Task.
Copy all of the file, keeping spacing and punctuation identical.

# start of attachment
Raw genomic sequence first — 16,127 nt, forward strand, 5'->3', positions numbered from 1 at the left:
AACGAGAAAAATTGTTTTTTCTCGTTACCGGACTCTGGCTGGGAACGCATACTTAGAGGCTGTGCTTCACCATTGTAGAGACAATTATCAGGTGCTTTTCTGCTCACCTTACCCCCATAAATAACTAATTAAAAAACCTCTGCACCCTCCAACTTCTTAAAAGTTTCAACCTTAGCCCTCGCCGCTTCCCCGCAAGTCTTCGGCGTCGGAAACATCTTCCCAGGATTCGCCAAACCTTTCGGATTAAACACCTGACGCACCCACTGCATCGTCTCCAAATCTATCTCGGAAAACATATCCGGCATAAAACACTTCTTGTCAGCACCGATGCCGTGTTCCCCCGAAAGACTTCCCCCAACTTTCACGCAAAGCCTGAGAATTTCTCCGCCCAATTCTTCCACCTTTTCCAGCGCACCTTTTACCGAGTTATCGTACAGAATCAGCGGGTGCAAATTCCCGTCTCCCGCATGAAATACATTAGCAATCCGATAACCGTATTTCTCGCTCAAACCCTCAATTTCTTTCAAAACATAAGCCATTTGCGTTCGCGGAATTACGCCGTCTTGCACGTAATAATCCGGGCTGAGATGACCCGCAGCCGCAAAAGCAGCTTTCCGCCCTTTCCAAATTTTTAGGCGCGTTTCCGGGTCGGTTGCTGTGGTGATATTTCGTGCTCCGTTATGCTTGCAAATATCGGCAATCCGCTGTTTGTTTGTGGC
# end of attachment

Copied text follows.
Raw genomic sequence first — 16,127 nt, forward strand, 5'->3', positions numbered from 1 at the left:
AACGAGAAAAATTGTTTTTTCTCGTTACCGGACTCTGGCTGGGAACGCATACTTAGAGGCTGTGCTTCACCATTGTAGAGACAATTATCAGGTGCTTTTCTGCTCACCTTACCCCCATAAATAACTAATTAAAAAACCTCTGCACCCTCCAACTTCTTAAAAGTTTCAACCTTAGCCCTCGCCGCTTCCCCGCAAGTCTTCGGCGTCGGAAACATCTTCCCAGGATTCGCCAAACCTTTCGGATTAAACACCTGACGCACCCACTGCATCGTCTCCAAATCTATCTCGGAAAACATATCCGGCATAAAACACTTCTTGTCAGCACCGATGCCGTGTTCCCCCGAAAGACTTCCCCCAACTTTCACGCAAAGCCTGAGAATTTCTCCGCCCAATTCTTCCACCTTTTCCAGCGCACCTTTTACCGAGTTATCGTACAGAATCAGCGGGTGCAAATTCCCGTCTCCCGCATGAAATACATTAGCAATCCGATAACCGTATTTCTCGCTCAAACCCTCAATTTCTTTCAAAACATAAGCCATTTGCGTTCGCGGAATTACGCCGTCTTGCACGTAATAATCCGGGCTGAGATGACCCGCAGCCGCAAAAGCAGCTTTCCGCCCTTTCCAAATTTTTAGGCGCGTTTCCGGGTCGGTTGCTGTGGTGATATTTCGTGCTCCGTTATGCTTGCAAATATCGGCAATCCGCTGTTTGTTTGTGGC